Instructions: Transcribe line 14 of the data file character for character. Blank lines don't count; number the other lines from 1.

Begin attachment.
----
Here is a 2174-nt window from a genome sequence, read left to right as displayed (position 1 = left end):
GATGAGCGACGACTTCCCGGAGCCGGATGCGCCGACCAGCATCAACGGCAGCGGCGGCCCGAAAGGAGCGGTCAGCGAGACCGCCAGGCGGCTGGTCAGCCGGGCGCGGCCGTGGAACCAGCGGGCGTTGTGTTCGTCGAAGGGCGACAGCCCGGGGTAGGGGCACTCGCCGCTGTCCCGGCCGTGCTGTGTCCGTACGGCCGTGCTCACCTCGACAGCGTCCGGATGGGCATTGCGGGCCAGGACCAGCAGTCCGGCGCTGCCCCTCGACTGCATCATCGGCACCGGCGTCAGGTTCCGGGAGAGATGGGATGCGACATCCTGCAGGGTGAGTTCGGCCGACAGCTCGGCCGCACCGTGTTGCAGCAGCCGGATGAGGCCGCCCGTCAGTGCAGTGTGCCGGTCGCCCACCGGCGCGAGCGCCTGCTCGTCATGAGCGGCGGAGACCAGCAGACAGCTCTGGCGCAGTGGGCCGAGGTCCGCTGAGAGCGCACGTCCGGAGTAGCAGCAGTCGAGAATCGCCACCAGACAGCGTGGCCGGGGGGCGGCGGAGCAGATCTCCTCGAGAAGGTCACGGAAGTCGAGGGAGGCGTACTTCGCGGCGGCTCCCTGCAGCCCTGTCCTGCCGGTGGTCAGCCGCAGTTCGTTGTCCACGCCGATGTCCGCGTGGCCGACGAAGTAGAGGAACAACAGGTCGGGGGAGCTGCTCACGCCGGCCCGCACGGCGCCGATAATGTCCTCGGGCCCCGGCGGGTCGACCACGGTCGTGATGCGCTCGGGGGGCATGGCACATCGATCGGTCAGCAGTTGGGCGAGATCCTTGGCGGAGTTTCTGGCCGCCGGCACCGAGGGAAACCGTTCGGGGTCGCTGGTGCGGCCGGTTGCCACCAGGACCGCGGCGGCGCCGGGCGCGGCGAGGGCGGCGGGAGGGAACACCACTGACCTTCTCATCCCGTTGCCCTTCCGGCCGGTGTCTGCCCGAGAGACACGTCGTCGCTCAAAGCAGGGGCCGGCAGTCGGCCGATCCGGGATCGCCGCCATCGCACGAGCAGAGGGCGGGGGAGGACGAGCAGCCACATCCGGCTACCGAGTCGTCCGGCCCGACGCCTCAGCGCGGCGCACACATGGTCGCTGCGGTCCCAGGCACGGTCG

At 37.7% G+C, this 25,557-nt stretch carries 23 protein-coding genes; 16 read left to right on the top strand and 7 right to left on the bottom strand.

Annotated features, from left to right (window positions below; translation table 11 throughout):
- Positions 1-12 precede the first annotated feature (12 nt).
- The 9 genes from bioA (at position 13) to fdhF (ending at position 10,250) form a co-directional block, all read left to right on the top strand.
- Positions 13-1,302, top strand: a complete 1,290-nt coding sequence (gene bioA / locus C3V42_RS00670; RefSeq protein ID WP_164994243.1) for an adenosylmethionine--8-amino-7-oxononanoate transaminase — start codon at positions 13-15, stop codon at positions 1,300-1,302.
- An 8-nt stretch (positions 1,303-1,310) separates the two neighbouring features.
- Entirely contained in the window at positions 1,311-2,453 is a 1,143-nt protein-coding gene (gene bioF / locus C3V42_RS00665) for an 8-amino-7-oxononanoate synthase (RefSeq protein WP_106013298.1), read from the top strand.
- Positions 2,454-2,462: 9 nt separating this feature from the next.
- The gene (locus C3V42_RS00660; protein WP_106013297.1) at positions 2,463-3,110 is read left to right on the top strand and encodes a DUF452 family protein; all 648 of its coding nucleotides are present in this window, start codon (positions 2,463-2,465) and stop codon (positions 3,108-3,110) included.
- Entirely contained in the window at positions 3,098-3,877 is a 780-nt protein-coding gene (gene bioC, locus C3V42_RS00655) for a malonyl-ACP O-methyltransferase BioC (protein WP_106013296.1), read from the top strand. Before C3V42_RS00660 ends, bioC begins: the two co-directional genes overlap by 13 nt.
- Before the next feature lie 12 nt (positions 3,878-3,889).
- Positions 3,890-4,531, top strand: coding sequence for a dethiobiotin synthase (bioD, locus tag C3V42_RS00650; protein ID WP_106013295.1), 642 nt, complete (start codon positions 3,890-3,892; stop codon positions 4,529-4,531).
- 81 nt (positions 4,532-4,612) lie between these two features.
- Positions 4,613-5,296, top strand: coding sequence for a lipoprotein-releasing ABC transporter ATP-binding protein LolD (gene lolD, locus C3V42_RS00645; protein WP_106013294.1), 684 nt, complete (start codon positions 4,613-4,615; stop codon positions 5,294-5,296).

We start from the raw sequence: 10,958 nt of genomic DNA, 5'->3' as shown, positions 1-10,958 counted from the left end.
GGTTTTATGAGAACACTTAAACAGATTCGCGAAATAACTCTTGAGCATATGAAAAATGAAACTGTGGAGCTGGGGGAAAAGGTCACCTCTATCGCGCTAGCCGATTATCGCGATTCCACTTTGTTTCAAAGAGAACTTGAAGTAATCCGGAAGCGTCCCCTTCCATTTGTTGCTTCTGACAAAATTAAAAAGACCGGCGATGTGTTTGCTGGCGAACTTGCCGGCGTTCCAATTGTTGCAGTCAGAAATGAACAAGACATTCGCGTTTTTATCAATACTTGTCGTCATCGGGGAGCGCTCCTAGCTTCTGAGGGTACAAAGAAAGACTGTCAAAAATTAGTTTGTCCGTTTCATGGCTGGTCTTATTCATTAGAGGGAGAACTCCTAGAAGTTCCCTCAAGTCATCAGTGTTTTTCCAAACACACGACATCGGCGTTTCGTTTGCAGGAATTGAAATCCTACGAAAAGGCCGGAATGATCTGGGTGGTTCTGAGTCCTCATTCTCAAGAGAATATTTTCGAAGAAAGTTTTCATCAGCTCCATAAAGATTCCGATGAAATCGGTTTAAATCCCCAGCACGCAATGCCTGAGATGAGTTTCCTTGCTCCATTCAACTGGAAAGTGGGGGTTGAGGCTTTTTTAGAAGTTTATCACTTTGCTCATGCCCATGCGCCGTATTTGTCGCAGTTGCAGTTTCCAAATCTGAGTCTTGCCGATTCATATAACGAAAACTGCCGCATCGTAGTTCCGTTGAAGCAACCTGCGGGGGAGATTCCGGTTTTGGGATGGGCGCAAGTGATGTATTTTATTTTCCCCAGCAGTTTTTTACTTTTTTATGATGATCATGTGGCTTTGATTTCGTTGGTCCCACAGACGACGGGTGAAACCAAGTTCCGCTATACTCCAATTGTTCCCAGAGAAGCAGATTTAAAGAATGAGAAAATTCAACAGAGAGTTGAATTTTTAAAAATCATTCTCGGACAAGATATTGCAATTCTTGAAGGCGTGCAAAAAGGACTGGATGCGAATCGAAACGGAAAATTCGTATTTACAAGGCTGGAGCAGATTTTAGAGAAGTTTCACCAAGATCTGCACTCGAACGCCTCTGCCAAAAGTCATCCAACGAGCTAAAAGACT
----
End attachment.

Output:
- Positions 3,890-4,531, top strand: coding sequence for a dethiobiotin synthase (bioD, locus tag C3V42_RS00650; protein ID WP_106013295.1), 642 nt, complete (start codon positions 3,890-3,892; stop codon positions 4,529-4,531).